Archive for September 1st, 2006

An Interesting debate? No.. not particularly.
The Lawyer reports: 29 August “Gay and lesbian solicitors feel that they are unable to come out to colleagues and want more support from the profession, a new study by the Law Society has shown.The society spoke to a small sample of 15 gay men and 10 lesbian solicitors working in private practice and in-house, to identify key issues affecting homosexual lawyers.”

The issue is this – from The Lawyer…

“Interviewees said that City firms tended to be more “macho” than firms outside London, and that client outings to places like Spearmint Rhino held “undertones of homophobia”.

I could not give a toss what people get up to in their private lives. Being a Benthamite Marxist, I take the view that it is a matter of personal choice and a person’s sexuality has absolutely nothing to do with their ability to do the job. I have had more marriages than is good for me – prompting one lover to call me ‘The Lord of the Aisles’, and remark at a dinner, that I had ‘Madvow’ disease. Mind you, I have never worked for anyone, bar a short stint in the heart of Africa, when I was young, so I have never had to worry about my sexuality or the impact which my sexuality may have on a job application.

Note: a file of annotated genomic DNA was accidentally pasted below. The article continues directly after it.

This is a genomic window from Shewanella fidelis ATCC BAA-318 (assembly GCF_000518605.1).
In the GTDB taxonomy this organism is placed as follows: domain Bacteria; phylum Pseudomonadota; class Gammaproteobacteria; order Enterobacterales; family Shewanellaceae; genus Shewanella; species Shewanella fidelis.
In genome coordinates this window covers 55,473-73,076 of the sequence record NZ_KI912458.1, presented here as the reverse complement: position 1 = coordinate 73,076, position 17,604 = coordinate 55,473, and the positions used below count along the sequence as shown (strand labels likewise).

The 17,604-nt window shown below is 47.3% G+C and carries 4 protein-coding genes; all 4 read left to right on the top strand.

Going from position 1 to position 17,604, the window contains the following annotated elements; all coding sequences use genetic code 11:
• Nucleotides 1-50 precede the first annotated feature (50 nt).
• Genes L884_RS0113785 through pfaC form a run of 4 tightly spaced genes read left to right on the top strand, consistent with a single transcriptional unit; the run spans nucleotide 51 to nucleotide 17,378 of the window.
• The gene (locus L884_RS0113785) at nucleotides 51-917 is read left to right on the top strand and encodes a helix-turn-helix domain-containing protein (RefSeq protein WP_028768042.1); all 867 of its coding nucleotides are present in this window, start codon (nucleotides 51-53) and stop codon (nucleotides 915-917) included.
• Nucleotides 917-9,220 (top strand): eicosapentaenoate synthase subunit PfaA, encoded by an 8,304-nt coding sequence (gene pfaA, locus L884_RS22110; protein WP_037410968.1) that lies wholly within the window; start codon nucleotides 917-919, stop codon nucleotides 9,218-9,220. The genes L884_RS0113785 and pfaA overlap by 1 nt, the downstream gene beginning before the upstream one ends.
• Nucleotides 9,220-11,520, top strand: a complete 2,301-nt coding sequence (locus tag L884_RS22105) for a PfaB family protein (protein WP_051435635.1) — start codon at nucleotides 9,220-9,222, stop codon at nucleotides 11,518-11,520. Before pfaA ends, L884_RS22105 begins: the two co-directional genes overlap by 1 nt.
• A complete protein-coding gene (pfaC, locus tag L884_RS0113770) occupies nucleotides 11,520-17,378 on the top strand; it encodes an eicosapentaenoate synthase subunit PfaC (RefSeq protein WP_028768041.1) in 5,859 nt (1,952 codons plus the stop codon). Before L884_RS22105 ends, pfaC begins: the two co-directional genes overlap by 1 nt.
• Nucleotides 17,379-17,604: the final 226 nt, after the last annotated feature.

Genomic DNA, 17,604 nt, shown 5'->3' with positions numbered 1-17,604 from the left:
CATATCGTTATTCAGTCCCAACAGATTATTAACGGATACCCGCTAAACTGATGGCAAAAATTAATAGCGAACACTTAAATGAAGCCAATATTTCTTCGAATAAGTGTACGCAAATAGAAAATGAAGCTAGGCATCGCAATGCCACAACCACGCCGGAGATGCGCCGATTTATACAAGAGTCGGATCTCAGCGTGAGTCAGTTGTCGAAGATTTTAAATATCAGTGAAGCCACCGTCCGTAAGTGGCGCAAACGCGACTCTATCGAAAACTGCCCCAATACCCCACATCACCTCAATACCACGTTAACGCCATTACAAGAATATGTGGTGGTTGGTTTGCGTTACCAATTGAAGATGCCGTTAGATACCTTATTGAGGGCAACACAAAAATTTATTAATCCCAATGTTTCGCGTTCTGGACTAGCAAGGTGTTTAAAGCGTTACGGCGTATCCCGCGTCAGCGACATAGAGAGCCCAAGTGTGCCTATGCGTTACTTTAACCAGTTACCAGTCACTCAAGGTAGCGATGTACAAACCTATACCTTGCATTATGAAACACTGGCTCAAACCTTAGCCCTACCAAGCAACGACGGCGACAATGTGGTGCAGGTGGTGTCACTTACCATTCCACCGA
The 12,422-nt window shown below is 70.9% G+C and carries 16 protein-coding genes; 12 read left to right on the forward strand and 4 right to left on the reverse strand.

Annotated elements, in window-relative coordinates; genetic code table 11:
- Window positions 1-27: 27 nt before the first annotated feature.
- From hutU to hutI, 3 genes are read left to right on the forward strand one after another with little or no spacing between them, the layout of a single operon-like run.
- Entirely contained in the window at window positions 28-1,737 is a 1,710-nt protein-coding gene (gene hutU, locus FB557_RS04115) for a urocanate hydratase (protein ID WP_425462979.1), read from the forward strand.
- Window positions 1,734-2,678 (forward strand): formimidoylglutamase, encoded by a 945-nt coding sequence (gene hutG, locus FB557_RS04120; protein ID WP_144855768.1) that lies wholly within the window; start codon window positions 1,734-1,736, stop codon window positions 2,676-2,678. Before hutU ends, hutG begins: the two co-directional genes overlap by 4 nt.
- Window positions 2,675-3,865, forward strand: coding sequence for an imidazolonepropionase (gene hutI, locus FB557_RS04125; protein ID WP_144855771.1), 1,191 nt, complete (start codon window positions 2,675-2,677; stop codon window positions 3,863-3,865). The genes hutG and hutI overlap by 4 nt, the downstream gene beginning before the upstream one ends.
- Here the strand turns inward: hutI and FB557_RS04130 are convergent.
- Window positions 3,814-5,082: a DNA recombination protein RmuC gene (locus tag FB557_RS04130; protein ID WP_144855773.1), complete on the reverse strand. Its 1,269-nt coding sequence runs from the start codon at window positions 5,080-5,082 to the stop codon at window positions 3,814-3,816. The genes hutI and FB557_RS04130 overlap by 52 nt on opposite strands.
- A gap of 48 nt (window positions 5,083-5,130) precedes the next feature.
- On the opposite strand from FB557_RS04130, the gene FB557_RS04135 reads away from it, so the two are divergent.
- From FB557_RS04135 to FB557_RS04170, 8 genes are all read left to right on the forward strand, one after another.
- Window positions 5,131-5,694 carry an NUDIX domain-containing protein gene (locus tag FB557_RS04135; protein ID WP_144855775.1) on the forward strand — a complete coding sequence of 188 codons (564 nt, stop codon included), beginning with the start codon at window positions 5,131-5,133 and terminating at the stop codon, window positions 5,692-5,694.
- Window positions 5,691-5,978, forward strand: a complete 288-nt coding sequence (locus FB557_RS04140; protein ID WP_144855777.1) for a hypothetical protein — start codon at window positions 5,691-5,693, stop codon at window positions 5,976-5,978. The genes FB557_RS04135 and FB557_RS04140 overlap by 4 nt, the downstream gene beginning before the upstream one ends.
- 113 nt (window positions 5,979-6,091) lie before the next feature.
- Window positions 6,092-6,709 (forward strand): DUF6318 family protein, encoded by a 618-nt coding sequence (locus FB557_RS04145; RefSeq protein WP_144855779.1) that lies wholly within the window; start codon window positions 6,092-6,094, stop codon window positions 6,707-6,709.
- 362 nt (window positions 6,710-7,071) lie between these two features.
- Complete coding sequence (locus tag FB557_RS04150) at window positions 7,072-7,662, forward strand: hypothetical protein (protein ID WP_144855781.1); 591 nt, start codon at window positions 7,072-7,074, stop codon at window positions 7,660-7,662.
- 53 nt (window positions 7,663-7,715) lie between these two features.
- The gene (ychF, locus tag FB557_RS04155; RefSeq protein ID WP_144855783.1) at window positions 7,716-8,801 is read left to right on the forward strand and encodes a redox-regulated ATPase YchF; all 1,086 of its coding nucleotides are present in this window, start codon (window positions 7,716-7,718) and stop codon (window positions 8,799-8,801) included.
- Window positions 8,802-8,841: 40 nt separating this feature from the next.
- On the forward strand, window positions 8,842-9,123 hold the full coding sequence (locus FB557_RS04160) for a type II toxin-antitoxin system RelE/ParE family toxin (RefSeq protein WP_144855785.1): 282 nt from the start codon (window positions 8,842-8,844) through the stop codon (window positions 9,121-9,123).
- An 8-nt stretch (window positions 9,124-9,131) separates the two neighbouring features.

Intrigued by this story, I started to do some net research to see what the chatterers were saying. My first port of call was The Lawyer – a magazine fixated by who is doing business with whom, who is, allegedly, shafting who, who is moving from A to B etc etc – but which does not actually seem to have any analytical law in it. ( A bit like my blawg, come to think of it). It was not a particularly illuminating article.

Did The Law Society really manage to come up with this on a statistical population of only 25 lawyers? – who, RollonFriday suggest, after talking to the Law Society, did not actually come from City firms. Not impressive.